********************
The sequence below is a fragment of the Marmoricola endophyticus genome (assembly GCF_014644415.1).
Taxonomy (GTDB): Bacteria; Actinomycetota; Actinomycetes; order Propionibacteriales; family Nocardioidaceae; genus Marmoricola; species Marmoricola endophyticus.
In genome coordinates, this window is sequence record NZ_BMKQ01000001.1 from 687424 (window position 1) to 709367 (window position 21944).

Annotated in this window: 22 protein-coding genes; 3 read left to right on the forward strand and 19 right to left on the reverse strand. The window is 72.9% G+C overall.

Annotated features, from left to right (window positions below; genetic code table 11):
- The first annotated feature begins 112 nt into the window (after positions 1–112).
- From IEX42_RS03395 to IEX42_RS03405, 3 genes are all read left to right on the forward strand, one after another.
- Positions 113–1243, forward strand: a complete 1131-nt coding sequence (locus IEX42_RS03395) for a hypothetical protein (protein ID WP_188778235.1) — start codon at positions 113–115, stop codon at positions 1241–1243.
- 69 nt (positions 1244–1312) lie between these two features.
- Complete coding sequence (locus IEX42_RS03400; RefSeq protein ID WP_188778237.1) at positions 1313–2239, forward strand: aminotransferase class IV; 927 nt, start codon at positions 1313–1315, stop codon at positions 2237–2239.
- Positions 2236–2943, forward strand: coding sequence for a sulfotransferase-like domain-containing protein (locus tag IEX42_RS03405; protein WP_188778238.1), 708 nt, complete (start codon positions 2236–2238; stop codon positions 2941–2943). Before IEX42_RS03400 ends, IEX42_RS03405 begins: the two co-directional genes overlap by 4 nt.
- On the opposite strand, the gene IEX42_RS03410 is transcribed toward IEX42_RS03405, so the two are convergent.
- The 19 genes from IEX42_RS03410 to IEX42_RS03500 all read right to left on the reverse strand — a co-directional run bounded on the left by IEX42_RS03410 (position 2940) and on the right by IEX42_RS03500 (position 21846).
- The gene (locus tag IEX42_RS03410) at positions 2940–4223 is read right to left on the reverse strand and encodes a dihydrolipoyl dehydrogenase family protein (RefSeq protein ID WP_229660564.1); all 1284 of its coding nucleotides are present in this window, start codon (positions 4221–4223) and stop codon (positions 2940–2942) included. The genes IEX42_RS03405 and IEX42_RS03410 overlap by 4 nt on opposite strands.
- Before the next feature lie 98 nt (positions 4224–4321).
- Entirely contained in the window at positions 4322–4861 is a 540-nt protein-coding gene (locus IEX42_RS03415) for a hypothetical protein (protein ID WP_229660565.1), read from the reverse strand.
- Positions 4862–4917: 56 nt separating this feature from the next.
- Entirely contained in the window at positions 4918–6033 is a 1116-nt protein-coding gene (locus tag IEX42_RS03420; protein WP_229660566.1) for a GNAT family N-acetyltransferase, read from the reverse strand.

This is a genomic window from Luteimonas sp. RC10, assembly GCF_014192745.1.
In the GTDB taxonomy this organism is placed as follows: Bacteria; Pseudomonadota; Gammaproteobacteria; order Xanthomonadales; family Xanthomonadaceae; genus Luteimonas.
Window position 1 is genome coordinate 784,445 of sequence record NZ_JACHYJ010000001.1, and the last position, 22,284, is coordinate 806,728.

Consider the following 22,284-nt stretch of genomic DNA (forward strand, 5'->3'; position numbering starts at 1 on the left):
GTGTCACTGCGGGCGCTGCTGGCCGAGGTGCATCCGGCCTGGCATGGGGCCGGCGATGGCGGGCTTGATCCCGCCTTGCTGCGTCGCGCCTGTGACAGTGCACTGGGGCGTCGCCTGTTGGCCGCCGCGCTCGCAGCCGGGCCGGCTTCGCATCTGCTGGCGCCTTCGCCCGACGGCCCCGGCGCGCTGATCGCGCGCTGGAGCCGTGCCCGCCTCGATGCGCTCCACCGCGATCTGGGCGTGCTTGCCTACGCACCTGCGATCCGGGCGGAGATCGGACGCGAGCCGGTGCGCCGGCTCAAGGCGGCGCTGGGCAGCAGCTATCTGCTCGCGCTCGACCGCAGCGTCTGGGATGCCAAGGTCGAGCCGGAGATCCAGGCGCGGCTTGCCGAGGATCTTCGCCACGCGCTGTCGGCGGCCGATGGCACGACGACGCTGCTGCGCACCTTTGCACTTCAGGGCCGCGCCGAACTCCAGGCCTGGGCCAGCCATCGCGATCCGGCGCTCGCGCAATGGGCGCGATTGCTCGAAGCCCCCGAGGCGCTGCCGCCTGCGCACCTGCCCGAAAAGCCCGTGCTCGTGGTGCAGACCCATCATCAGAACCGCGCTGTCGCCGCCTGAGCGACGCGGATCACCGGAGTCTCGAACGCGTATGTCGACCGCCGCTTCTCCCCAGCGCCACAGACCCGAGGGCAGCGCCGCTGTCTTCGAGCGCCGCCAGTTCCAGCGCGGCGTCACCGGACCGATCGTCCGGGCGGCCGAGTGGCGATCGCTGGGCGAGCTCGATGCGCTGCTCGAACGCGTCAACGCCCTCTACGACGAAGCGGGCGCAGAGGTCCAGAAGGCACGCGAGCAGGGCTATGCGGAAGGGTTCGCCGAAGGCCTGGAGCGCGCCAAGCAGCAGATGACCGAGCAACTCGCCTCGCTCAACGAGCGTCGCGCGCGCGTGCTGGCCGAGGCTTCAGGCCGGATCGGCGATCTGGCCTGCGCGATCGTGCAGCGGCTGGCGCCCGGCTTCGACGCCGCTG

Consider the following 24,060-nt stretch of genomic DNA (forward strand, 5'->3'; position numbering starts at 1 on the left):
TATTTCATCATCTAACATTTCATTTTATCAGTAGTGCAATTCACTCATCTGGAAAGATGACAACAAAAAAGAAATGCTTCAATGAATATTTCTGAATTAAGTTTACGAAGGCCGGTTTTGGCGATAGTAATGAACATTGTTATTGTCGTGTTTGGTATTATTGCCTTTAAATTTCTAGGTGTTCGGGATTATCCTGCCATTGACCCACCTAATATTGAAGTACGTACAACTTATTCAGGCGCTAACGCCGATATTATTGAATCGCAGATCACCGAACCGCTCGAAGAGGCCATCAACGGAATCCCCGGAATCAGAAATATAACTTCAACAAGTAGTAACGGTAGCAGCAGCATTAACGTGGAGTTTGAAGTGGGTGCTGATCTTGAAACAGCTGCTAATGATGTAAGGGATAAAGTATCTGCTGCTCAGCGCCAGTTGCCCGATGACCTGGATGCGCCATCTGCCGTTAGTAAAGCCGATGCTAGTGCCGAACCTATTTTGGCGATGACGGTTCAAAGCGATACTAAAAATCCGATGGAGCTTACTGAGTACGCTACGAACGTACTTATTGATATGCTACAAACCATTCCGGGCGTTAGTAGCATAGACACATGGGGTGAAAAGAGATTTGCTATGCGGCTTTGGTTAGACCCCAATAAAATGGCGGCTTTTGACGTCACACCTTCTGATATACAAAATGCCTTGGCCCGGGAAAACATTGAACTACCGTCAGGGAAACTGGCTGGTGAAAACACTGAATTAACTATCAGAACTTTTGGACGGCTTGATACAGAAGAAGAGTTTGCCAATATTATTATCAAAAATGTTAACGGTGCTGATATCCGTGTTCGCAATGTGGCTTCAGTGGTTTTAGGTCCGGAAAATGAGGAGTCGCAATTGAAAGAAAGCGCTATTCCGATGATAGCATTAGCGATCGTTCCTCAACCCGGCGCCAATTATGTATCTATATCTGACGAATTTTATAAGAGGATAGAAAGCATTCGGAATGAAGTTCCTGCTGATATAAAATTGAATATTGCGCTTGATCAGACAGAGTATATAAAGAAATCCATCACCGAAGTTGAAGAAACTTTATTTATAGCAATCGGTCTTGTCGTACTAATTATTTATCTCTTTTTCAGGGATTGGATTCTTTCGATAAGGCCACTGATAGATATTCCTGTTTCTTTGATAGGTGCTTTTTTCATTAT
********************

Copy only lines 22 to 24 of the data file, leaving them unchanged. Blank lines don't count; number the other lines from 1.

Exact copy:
Consider the following 22,284-nt stretch of genomic DNA (forward strand, 5'->3'; position numbering starts at 1 on the left):
GTGTCACTGCGGGCGCTGCTGGCCGAGGTGCATCCGGCCTGGCATGGGGCCGGCGATGGCGGGCTTGATCCCGCCTTGCTGCGTCGCGCCTGTGACAGTGCACTGGGGCGTCGCCTGTTGGCCGCCGCGCTCGCAGCCGGGCCGGCTTCGCATCTGCTGGCGCCTTCGCCCGACGGCCCCGGCGCGCTGATCGCGCGCTGGAGCCGTGCCCGCCTCGATGCGCTCCACCGCGATCTGGGCGTGCTTGCCTACGCACCTGCGATCCGGGCGGAGATCGGACGCGAGCCGGTGCGCCGGCTCAAGGCGGCGCTGGGCAGCAGCTATCTGCTCGCGCTCGACCGCAGCGTCTGGGATGCCAAGGTCGAGCCGGAGATCCAGGCGCGGCTTGCCGAGGATCTTCGCCACGCGCTGTCGGCGGCCGATGGCACGACGACGCTGCTGCGCACCTTTGCACTTCAGGGCCGCGCCGAACTCCAGGCCTGGGCCAGCCATCGCGATCCGGCGCTCGCGCAATGGGCGCGATTGCTCGAAGCCCCCGAGGCGCTGCCGCCTGCGCACCTGCCCGAAAAGCCCGTGCTCGTGGTGCAGACCCATCATCAGAACCGCGCTGTCGCCGCCTGAGCGACGCGGATCACCGGAGTCTCGAACGCGTATGTCGACCGCCGCTTCTCCCCAGCGCCACAGACCCGAGGGCAGCGCCGCTGTCTTCGAGCGCCGCCAGTTCCAGCGCGGCGTCACCGGACCGATCGTCCGGGCGGCCGAGTGGCGATCGCTGGGCGAGCTCGATGCGCTGCTCGAACGCGTCAACGCCCTCTACGACGAAGCGGGCGCAGAGGTCCAGAAGGCACGCGAGCAGGGCTATGCGGAAGGGTTCGCCGAAGGCCTGGAGCGCGCCAAGCAGCAGATGACCGAGCAACTCGCCTCGCTCAACGAGCGTCGCGCGCGCGTGCTGGCCGAGGCTTCAGGCCGGATCGGCGATCTGGCCTGCGCGATCGTGCAGCGGCTGGCGCCCGGCTTCGACGCCGCTG

Consider the following 24,060-nt stretch of genomic DNA (forward strand, 5'->3'; position numbering starts at 1 on the left):